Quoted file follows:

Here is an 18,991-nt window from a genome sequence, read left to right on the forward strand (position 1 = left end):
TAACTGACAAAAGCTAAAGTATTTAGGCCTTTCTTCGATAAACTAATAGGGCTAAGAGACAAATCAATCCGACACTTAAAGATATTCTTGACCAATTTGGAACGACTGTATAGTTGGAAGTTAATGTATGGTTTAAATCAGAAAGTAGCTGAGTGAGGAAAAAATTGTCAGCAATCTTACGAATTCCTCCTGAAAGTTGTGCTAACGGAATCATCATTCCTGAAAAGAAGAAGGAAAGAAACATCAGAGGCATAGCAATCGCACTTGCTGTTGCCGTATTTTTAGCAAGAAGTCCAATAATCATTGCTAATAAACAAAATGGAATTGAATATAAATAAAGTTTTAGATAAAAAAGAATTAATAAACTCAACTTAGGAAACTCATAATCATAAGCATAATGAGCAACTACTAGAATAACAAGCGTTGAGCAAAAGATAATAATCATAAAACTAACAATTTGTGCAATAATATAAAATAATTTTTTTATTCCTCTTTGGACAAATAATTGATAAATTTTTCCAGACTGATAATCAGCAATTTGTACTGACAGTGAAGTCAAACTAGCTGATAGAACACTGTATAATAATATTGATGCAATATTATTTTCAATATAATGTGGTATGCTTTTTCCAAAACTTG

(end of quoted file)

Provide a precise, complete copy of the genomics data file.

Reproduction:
Here is an 18,991-nt window from a genome sequence, read left to right on the forward strand (position 1 = left end):
TAACTGACAAAAGCTAAAGTATTTAGGCCTTTCTTCGATAAACTAATAGGGCTAAGAGACAAATCAATCCGACACTTAAAGATATTCTTGACCAATTTGGAACGACTGTATAGTTGGAAGTTAATGTATGGTTTAAATCAGAAAGTAGCTGAGTGAGGAAAAAATTGTCAGCAATCTTACGAATTCCTCCTGAAAGTTGTGCTAACGGAATCATCATTCCTGAAAAGAAGAAGGAAAGAAACATCAGAGGCATAGCAATCGCACTTGCTGTTGCCGTATTTTTAGCAAGAAGTCCAATAATCATTGCTAATAAACAAAATGGAATTGAATATAAATAAAGTTTTAGATAAAAAAGAATTAATAAACTCAACTTAGGAAACTCATAATCATAAGCATAATGAGCAACTACTAGAATAACAAGCGTTGAGCAAAAGATAATAATCATAAAACTAACAATTTGTGCAATAATATAAAATAATTTTTTTATTCCTCTTTGGACAAATAATTGATAAATTTTTCCAGACTGATAATCAGCAATTTGTACTGACAGTGAAGTCAAACTAGCTGATAGAACACTGTATAATAATATTGATGCAATATTATTTTCAATATAATGTGGTATGCTTTTTCCAAAACTTG